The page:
The future for virtual influencers in social commerce

Virtual influencers are likely to become increasingly prevalent in the industry

The global influencer market has doubled since 2019. It’s been on the rise since the advent of social media with the market being valued at a record $16.4 billion in 2022. This meteoric rise is fuelling the growth of social commerce, as more of us research and buy directly on social media. Influencers are a core component of marketing strategies for brands around the world, as they seek to leverage their followers to drive purchase decisions and sales.

But brand influencer relationships aren’t immune from controversy. High profile problems range from contract and content disputes, to issues over control of the narrative and influencer scandals to name just a few. These issues can become a real problem for brands and damage reputations.

So, how can these issues be tackled while maintaining the stand-out success influencer marketing can clearly achieve? The answer lies in virtual influencers.

Virtual influencers — the face of the future

With the help of experts, brands can now create and design virtual avatars with similar aesthetic and personality traits to human influencers. This reflects brands’ interest in, and evolution into, digital worlds such as the metaverse. Brands based in China and Southeast Asia have led the way in using virtual influencers for social commerce strategies so far but the wider success of influencers such as Lil Miquela demonstrates this is now a global trend.

The likes of Prada, Balmain and M&S have all created virtual influencer campaigns, demonstrating the popularity and integration of this new technology into social commerce in both luxury and mainstream sectors.

Virtual influencers offer infinite creative possibilities in terms of style, appearance and environments, while also capturing the imagination of a digital-first audience. It has been reported that virtual influencers have a higher engagement rate, too. HypeAuditor found that virtual influencers have engagement rates that are over three times higher than their traditional counterparts.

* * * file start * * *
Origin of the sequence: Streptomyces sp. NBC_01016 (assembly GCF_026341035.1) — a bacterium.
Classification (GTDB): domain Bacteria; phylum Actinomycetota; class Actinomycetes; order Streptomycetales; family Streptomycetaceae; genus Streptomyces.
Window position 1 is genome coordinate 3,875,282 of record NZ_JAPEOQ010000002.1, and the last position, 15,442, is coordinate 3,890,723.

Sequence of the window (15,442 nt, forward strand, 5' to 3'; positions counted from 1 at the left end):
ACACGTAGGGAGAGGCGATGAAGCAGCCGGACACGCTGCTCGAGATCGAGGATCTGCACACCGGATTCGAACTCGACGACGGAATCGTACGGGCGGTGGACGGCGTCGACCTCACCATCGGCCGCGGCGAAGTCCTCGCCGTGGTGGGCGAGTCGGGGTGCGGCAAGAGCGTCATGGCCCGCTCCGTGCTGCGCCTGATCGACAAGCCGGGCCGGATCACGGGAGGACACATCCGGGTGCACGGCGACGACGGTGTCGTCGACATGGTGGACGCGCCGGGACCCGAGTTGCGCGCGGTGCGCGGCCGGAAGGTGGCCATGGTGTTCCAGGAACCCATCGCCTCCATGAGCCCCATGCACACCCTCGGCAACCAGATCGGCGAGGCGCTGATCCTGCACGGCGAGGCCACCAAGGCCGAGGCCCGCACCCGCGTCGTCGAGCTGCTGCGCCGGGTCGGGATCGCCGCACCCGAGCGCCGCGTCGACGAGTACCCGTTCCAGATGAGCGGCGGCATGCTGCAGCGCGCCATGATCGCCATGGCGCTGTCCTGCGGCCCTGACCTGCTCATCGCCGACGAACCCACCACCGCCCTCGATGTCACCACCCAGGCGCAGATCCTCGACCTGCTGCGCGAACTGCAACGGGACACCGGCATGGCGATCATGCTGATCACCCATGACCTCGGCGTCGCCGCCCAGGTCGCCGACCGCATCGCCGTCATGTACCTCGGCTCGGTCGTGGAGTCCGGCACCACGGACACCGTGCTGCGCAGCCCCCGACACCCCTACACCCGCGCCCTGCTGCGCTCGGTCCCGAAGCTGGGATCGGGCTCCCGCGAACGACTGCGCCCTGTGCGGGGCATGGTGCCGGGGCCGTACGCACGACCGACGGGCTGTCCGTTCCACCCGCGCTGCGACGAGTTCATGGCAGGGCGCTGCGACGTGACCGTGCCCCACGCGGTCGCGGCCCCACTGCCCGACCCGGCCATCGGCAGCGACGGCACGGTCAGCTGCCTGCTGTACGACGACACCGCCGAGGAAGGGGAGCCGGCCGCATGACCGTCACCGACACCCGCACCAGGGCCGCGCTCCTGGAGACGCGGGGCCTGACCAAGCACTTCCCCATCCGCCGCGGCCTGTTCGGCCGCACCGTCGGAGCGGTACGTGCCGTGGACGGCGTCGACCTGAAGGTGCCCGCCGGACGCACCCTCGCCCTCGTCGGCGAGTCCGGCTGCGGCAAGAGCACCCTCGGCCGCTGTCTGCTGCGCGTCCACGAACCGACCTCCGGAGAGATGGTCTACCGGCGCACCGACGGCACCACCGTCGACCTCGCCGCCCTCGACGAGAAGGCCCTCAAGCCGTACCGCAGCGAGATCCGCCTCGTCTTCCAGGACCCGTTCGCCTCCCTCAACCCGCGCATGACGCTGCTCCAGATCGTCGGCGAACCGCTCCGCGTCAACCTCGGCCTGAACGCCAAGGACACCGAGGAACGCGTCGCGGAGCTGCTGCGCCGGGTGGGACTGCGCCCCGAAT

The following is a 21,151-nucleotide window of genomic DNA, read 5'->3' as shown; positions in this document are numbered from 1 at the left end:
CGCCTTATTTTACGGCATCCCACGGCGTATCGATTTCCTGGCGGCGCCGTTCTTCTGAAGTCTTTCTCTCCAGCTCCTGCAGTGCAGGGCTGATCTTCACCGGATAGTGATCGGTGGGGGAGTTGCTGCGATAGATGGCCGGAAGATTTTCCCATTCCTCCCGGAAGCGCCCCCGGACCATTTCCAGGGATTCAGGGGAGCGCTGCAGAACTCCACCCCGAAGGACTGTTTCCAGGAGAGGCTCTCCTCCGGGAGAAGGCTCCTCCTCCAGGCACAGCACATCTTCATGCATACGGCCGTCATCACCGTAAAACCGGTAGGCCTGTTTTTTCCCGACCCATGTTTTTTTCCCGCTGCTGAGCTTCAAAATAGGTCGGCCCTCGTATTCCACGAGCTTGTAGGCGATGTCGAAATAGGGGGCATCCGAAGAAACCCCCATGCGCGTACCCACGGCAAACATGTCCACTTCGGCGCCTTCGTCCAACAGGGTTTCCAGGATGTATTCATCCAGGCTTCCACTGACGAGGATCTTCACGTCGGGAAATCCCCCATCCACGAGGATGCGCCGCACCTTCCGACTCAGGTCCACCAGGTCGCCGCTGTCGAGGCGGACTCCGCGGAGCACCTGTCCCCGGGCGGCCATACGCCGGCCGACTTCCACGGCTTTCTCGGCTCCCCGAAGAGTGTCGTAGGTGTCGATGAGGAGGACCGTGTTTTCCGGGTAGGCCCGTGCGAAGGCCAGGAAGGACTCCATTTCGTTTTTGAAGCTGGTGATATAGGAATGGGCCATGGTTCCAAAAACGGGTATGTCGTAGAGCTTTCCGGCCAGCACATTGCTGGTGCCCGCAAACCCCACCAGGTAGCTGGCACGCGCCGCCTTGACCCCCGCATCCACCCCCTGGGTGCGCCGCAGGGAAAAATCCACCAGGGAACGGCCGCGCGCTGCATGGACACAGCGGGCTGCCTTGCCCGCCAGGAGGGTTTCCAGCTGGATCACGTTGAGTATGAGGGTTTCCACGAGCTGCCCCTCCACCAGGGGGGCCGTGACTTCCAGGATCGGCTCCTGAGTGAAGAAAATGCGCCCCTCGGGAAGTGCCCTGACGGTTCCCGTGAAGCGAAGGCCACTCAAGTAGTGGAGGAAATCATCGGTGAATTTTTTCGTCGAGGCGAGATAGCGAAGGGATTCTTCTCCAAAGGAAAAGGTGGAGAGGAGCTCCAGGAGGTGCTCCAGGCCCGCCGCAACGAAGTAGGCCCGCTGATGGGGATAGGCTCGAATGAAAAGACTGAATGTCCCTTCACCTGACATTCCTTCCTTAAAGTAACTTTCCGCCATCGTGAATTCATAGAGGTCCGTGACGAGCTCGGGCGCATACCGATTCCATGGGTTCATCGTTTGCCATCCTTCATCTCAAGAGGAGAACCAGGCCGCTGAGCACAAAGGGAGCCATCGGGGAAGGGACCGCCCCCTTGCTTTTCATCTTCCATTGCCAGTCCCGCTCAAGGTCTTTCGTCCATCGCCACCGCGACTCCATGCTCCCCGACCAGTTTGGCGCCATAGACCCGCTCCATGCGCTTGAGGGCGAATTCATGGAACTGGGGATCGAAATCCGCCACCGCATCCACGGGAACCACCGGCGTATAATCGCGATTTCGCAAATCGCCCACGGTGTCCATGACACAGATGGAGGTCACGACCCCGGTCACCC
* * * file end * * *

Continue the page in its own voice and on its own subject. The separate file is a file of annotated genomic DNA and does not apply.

Virtual and human influencers — a powerful pairing

The creation of virtual influencers allows brands to reach and engage a younger audience and build a community of customers who are interested in this new form of technology.

Some pushback within certain segments of audiences is inevitable at this early stage but brands have shown that they are keen to learn more and move forward. Aside from being more cost-effective, virtual influencers offer brands increased engagement.

Yet it’s also important to realise that virtual influencers aren’t intended to replace real people. What’s more, there is a case for brands to include both virtual and human influencers in campaigns. As consumers become more familiar with digital worlds and avatars, virtual influencers are becoming more accepted. Human influencers however give a level of authenticity to social media campaigns allowing consumers to see how products can work for them in real life rather than in digital form. If brands can utilise each type of influencer, their social campaigns will appeal to a wider target market.

The power of virtual influencers lies in their ability to offer a new and innovative way for brands to connect with their audience. These AI-powered characters provide a safe, consistent, and creative option for companies to market their products and services to provide valuable insights on consumer behaviour. As technology continues to advance, the use of virtual influencers is likely to become increasingly prevalent in the marketing industry.

Featured Image: Lil Mequela / Twitter

Jeremy Yates, Director of Strategic Partnerships, Happy Finish

Jeremy has over 9 years of experience working in immersive technologies, whilst at the tech platform Zappar. While there, he helped some of the world's biggest brands deploy global strategies for augmented & virtual reality. More recently, he's been working directly with Marks & Spencer to help them shape their digital transformation.

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